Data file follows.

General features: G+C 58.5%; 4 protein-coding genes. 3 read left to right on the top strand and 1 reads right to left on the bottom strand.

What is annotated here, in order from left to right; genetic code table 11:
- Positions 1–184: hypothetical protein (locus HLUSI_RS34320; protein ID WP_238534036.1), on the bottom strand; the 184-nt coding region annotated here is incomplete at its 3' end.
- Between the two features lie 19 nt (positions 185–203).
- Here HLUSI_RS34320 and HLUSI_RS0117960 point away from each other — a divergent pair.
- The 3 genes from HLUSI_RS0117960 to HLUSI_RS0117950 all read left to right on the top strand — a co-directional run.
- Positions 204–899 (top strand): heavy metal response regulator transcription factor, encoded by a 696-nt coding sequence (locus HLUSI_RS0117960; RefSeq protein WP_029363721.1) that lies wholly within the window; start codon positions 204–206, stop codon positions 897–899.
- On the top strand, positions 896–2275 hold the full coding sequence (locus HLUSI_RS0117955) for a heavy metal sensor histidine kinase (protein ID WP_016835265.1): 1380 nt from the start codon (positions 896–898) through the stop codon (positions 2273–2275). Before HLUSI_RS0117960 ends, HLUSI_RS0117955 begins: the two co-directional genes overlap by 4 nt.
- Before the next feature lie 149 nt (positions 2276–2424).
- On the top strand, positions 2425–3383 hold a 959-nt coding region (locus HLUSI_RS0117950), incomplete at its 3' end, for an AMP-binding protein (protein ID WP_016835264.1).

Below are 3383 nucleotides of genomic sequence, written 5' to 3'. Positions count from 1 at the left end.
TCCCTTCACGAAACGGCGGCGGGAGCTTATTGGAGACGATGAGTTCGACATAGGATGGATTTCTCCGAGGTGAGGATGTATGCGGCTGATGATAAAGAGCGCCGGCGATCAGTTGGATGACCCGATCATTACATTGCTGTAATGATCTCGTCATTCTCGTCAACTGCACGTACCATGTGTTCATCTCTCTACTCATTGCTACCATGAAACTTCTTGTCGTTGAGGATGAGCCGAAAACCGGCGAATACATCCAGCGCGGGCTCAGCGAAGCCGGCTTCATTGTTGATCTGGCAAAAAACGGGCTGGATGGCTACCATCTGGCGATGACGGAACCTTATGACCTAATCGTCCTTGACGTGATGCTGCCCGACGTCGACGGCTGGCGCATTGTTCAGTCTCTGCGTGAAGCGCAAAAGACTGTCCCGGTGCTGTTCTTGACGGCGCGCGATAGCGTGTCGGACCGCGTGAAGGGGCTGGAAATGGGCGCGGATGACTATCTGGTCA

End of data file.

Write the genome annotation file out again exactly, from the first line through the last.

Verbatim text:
General features: G+C 58.5%; 4 protein-coding genes. 3 read left to right on the top strand and 1 reads right to left on the bottom strand.

What is annotated here, in order from left to right; genetic code table 11:
- Positions 1–184: hypothetical protein (locus HLUSI_RS34320; protein ID WP_238534036.1), on the bottom strand; the 184-nt coding region annotated here is incomplete at its 3' end.
- Between the two features lie 19 nt (positions 185–203).
- Here HLUSI_RS34320 and HLUSI_RS0117960 point away from each other — a divergent pair.
- The 3 genes from HLUSI_RS0117960 to HLUSI_RS0117950 all read left to right on the top strand — a co-directional run.
- Positions 204–899 (top strand): heavy metal response regulator transcription factor, encoded by a 696-nt coding sequence (locus HLUSI_RS0117960; RefSeq protein WP_029363721.1) that lies wholly within the window; start codon positions 204–206, stop codon positions 897–899.
- On the top strand, positions 896–2275 hold the full coding sequence (locus HLUSI_RS0117955) for a heavy metal sensor histidine kinase (protein ID WP_016835265.1): 1380 nt from the start codon (positions 896–898) through the stop codon (positions 2273–2275). Before HLUSI_RS0117960 ends, HLUSI_RS0117955 begins: the two co-directional genes overlap by 4 nt.
- Before the next feature lie 149 nt (positions 2276–2424).
- On the top strand, positions 2425–3383 hold a 959-nt coding region (locus HLUSI_RS0117950), incomplete at its 3' end, for an AMP-binding protein (protein ID WP_016835264.1).

Below are 3383 nucleotides of genomic sequence, written 5' to 3'. Positions count from 1 at the left end.
TCCCTTCACGAAACGGCGGCGGGAGCTTATTGGAGACGATGAGTTCGACATAGGATGGATTTCTCCGAGGTGAGGATGTATGCGGCTGATGATAAAGAGCGCCGGCGATCAGTTGGATGACCCGATCATTACATTGCTGTAATGATCTCGTCATTCTCGTCAACTGCACGTACCATGTGTTCATCTCTCTACTCATTGCTACCATGAAACTTCTTGTCGTTGAGGATGAGCCGAAAACCGGCGAATACATCCAGCGCGGGCTCAGCGAAGCCGGCTTCATTGTTGATCTGGCAAAAAACGGGCTGGATGGCTACCATCTGGCGATGACGGAACCTTATGACCTAATCGTCCTTGACGTGATGCTGCCCGACGTCGACGGCTGGCGCATTGTTCAGTCTCTGCGTGAAGCGCAAAAGACTGTCCCGGTGCTGTTCTTGACGGCGCGCGATAGCGTGTCGGACCGCGTGAAGGGGCTGGAAATGGGCGCGGATGACTATCTGGTCA